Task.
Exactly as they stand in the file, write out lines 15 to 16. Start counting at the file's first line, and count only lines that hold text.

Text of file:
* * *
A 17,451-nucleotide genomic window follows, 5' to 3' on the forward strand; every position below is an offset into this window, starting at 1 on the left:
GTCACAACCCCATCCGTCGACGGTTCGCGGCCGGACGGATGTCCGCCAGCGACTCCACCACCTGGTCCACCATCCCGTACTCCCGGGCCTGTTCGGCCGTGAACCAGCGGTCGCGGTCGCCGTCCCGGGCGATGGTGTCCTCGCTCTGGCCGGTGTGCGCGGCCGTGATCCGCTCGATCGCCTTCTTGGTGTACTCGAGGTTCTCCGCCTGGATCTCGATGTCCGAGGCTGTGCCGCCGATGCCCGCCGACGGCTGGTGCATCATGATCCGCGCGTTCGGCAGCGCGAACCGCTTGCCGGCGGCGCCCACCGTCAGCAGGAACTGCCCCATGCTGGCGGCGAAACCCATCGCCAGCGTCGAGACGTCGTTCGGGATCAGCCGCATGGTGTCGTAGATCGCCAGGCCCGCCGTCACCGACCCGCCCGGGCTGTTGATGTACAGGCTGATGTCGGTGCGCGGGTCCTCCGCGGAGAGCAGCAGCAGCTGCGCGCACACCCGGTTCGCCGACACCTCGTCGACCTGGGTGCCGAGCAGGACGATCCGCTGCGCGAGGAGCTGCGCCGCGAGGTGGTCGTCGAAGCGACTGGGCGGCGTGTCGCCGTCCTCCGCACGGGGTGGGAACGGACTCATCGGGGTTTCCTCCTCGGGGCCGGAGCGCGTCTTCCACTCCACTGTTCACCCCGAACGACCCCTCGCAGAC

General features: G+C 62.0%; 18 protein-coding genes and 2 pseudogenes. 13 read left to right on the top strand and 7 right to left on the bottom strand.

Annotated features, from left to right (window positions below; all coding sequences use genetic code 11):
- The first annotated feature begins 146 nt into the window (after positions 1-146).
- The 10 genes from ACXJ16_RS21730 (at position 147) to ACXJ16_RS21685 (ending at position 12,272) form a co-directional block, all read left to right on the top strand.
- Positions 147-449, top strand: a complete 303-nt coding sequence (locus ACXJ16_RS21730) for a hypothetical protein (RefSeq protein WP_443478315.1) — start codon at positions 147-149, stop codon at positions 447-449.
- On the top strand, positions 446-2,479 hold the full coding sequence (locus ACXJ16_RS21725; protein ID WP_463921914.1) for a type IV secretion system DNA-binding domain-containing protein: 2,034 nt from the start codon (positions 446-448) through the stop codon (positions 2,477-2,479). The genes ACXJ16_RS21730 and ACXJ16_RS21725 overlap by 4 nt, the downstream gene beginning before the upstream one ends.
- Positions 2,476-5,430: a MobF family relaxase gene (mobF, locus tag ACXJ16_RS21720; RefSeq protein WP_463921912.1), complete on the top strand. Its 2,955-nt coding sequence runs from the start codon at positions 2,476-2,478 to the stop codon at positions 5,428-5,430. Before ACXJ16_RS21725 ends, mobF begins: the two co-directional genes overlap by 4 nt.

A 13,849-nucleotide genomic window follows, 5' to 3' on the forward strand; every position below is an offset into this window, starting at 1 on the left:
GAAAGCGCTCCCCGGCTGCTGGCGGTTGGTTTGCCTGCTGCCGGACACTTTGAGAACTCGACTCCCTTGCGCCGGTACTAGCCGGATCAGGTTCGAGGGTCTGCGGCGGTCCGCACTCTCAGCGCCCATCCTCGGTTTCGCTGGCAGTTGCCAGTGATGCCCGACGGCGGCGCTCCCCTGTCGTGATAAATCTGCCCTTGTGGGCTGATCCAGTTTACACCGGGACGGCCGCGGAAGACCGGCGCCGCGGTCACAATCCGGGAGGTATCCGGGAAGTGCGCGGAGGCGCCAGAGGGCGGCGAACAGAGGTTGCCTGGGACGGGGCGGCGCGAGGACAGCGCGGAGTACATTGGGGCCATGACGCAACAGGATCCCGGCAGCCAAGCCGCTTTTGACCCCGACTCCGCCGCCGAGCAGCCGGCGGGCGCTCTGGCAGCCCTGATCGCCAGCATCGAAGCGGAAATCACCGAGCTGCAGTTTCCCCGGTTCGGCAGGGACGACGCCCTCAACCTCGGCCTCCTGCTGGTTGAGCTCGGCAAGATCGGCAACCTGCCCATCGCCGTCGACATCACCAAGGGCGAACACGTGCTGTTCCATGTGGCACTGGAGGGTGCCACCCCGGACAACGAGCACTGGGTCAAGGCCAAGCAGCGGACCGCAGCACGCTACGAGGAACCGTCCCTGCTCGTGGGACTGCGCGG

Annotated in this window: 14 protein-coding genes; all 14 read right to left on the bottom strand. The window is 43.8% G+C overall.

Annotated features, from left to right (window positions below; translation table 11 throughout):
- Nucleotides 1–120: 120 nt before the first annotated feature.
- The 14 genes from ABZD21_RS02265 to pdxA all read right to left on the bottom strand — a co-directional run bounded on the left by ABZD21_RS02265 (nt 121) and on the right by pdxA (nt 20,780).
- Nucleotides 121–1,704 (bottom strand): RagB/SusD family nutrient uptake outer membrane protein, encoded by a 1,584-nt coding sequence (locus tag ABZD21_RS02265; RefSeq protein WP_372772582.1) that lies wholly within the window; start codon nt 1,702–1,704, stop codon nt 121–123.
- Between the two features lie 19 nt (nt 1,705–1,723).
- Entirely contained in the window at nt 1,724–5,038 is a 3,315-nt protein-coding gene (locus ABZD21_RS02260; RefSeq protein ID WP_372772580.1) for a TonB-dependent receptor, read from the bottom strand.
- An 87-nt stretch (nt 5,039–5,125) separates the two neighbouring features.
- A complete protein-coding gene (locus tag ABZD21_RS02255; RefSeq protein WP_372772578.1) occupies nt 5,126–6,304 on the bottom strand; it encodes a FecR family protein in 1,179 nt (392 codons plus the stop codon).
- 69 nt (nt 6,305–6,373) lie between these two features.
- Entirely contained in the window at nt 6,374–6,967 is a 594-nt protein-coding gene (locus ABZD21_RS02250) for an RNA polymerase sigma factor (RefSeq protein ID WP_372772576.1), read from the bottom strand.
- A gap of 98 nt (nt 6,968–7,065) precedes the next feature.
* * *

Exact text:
- The 14 genes from ABZD21_RS02265 to pdxA all read right to left on the bottom strand — a co-directional run bounded on the left by ABZD21_RS02265 (nt 121) and on the right by pdxA (nt 20,780).
- Nucleotides 121–1,704 (bottom strand): RagB/SusD family nutrient uptake outer membrane protein, encoded by a 1,584-nt coding sequence (locus tag ABZD21_RS02265; RefSeq protein WP_372772582.1) that lies wholly within the window; start codon nt 1,702–1,704, stop codon nt 121–123.